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Oklahoma Weekly Debates Show True Islam

Published: 16/02/2013 01:18:12 PM GMT
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CAIRO - Offering a peaceful environment where students of all beliefs can discuss Islam, an interfaith student association at University of Oklahoma is planning weekly discussions about Islam and Muslims, hoping to change neg (more)

CAIRO - Offering a peaceful environment where students of all beliefs can discuss Islam, an interfaith student association at University of Oklahoma is planning weekly discussions about Islam and Muslims, hoping to change negative opinions about their faith among students.

“There is no conflict between these religions,” Osman Bayindir, a member of the Interfaith Dialogue Student Association, told The Oklahoma Daily.

“They are all Abrahamic religions.”

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Organizing their first event next Monday, students at the association planned “Questions About Islam” to allow members of the OU community to ask questions about what Muslims believe.

Students would also be offered a better opportunity to know Islam stance on issues like terrorism, women's rights and democracy.

Students can also come to the weekly sessions to share their own beliefs, Bayindir said.

These discussions may reveal that Islam, Christianity and Judaism has more in common than most people know.

Though there are no official estimates, the US is home to an estimated Muslim minority of six to eight million.

The new events were planned after recent surveys reflected a growing mistrust among Americans for Islam and Muslims.

A Gallup Poll conducted in 2011 showed that nearly a third of Americans who responded to the survey reported their opinion of Islam is “not favorable at all.”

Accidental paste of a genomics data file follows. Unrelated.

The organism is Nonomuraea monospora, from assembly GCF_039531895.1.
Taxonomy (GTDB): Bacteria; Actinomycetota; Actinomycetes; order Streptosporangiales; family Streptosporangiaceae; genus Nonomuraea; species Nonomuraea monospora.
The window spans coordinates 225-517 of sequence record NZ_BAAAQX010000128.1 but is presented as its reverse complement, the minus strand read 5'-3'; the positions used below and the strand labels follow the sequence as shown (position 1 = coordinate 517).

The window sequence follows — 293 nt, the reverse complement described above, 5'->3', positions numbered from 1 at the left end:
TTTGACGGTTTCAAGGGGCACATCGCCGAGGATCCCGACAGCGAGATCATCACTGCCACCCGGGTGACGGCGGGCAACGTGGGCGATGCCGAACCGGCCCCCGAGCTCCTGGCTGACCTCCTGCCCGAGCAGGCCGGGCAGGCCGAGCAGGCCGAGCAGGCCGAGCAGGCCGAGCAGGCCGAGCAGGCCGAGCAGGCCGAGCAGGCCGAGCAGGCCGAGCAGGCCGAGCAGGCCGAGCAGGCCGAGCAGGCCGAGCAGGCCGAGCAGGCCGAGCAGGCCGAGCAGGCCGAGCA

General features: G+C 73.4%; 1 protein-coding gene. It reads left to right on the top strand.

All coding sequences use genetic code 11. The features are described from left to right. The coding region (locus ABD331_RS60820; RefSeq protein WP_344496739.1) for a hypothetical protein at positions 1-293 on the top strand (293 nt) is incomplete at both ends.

Americans' views of Christianity and Judaism were more likely to be “very favorable” than “not favorable at all,” according to the same poll.

More than half of Muslim Americans responding to a 2011 PEW Research poll said that it had become more difficult to be a Muslim in America since the Sept. 11 terrorist attacks.

An earlier Gallup poll found that the majority of Americans Muslims are loyal to their country and optimistic about their future in the United States.

Better Understanding

Holding their weekly sessions, the association is hoping to change negative opinions about Islam by offering a peaceful environment where students of all beliefs can discuss Islam.

“A Muslim cannot be a terrorist, and a terrorist cannot be a Muslim,” Bayindir said.

Bayindir said he hopes discussions will help the community understand that Islam and terrorism are incompatible

He added that they would try to end misconceptions that Islam and Democracy are incompatible.

“Human rights, women's rights, men's rights, kid's rights - everything exists in Islam,” Bayindir said.

“What I have lived so far - it's a democracy.”

The association will have speakers from the community come talk about various subjects.

Malaka Elyazgi, a Muslim woman who studied sociology and women's studies at OU, will come during one of the sessions to talk about women and Islam.

Elyazgi is on the Commission of the Status of Women.

Reproduced with permission from OnIslam.net




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